Modi govt's misses land-rights opportunity
Conflicts over land are prevalent in India, with both landowners and potential investors facing difficulties. This is primarily because India lacks a functioning land market.india Updated: May 28, 2015 10:12 IST
Conflicts over land are prevalent in India, with both landowners and potential investors facing difficulties. This is primarily because India lacks a functioning land market.
Poor land records, high transaction costs, and rigid land use and zoning regulations mean that the demand for land is much greater than the supply. As a result, land and real estate transactions have become synonymous with corruption.
After taking office in 2014, Prime Minister Narendra Modi put forward amendments to the land acquisition law claiming to make the bill more business-friendly.
The proposed amendments would free the government from meeting onerous consent requirements and conducting a social impact assessment when it acquired land for infrastructure and industrial projects. But Modi has struggled to get the amendments passed by both houses of parliament.
The government argues that it is necessary to acquire land to promote investment, employment, and economic growth. But a functioning land market could put to good use the significant capital assets that are outside the market by reducing conflict associated with land acquisition, thus encouraging investment.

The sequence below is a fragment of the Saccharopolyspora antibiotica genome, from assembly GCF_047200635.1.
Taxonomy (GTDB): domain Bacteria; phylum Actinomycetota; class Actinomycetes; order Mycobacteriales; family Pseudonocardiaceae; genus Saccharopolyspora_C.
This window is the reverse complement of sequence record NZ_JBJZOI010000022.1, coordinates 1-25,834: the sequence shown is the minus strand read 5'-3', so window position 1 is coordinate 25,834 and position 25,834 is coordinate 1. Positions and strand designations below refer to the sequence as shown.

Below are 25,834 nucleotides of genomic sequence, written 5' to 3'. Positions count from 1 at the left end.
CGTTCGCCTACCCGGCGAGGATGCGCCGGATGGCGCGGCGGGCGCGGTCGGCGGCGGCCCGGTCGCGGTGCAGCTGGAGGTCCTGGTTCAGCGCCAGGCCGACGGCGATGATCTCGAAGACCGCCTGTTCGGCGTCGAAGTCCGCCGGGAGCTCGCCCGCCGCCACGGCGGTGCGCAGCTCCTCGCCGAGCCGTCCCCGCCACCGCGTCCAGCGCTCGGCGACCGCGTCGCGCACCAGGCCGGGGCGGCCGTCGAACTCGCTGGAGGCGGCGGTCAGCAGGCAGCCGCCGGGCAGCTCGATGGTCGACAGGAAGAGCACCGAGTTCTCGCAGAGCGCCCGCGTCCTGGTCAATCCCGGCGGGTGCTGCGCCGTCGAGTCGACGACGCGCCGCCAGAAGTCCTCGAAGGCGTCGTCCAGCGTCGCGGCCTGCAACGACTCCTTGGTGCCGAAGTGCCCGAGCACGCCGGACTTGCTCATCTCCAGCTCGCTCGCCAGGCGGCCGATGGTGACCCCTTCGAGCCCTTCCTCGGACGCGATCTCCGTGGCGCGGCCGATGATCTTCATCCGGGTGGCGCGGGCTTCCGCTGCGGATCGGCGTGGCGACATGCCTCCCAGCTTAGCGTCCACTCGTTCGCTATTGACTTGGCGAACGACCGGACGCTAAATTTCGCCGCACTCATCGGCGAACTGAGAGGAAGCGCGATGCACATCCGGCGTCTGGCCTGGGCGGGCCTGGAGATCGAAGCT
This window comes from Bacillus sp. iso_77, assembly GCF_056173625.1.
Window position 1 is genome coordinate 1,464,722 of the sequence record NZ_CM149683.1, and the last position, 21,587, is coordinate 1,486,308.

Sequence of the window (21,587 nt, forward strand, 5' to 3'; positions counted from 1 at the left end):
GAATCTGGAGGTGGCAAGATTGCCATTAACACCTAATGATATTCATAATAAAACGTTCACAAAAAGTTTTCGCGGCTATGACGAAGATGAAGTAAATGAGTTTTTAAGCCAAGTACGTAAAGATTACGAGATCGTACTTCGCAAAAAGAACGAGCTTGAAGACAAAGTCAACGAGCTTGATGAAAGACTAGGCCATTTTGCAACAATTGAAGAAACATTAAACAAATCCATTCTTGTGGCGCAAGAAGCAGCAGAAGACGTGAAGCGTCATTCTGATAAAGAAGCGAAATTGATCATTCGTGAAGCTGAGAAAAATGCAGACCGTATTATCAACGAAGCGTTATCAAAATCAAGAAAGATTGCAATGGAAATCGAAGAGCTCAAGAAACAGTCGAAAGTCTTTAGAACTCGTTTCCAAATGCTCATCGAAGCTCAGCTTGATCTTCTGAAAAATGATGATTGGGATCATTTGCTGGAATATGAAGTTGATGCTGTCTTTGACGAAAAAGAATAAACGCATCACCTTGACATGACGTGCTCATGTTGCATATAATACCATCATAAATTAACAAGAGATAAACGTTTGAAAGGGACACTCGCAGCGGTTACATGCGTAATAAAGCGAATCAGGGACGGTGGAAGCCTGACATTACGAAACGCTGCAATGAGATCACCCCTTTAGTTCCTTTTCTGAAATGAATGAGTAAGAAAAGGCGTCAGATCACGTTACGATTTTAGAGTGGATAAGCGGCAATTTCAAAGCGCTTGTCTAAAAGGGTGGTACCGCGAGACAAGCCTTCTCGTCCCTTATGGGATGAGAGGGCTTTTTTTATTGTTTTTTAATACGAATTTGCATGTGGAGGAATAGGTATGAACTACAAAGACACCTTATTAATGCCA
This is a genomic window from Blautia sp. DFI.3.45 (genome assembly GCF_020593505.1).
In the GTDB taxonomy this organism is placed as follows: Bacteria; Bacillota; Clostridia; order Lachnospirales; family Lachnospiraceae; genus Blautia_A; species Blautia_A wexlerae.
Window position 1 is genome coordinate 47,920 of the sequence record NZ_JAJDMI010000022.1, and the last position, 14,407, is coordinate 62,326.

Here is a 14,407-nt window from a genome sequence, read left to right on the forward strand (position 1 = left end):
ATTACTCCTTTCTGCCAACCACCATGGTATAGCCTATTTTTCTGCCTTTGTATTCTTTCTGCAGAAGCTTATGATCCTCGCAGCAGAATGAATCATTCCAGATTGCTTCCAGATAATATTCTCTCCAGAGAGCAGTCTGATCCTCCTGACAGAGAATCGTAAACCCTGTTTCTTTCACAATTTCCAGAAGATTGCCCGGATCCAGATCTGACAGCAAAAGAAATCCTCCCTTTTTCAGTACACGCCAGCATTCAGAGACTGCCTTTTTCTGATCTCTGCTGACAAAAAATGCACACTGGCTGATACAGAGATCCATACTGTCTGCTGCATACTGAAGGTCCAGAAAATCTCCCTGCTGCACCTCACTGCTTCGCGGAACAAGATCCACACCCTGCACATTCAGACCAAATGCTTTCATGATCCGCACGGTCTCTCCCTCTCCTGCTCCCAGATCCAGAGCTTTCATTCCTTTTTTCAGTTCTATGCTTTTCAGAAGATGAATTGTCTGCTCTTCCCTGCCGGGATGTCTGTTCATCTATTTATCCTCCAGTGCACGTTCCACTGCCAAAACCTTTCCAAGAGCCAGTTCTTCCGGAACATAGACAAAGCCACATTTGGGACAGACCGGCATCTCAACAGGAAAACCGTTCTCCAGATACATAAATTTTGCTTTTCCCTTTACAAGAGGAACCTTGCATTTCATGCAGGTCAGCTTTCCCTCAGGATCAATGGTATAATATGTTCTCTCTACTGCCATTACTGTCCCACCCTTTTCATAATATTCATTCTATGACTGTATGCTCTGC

This would also lay the foundation for a high-growth economy by increasing employment and reducing the need to acquire land for productive enterprises.
The government has a dismal employment-generation record and has struggled to adequately rehabilitate and resettle those displaced when it has acquired land for big projects. This has made the public skeptical of any attempts to expand the scope of land acquisition.
A key bone of contention has been the high level of consent that land buyers must secure from sellers, who are often farmers. But surveys suggest 40% of farmers would like to stop farming, while approximately 60% of them do not want their children to take up agriculture as a vocation.
This implies that consent is a surmountable hurdle and that large amounts of land currently under agriculture could be available for public infrastructure and other nonagricultural purposes. But the lack of a land market has meant that there has been little progress in this area.
Land problems affect rich and poor, industrialists and agriculturists alike. Yet, this issue is low-hanging fruit that the Modi government has refused to pluck.
The new leadership has expressed its support for a decentralised and devolved governance structure; land is an area in which that rhetoric can become action. Transferring jurisdiction over land to the local councils would not only strengthen these institutions but also greatly reduce conflict over land acquisition.
(Barun S Mitra is a commentator on current affairs on a range of issues. His articles have appeared in Indian and international publications. He is the director of Liberty Institute, an independent think tank based in Delhi.)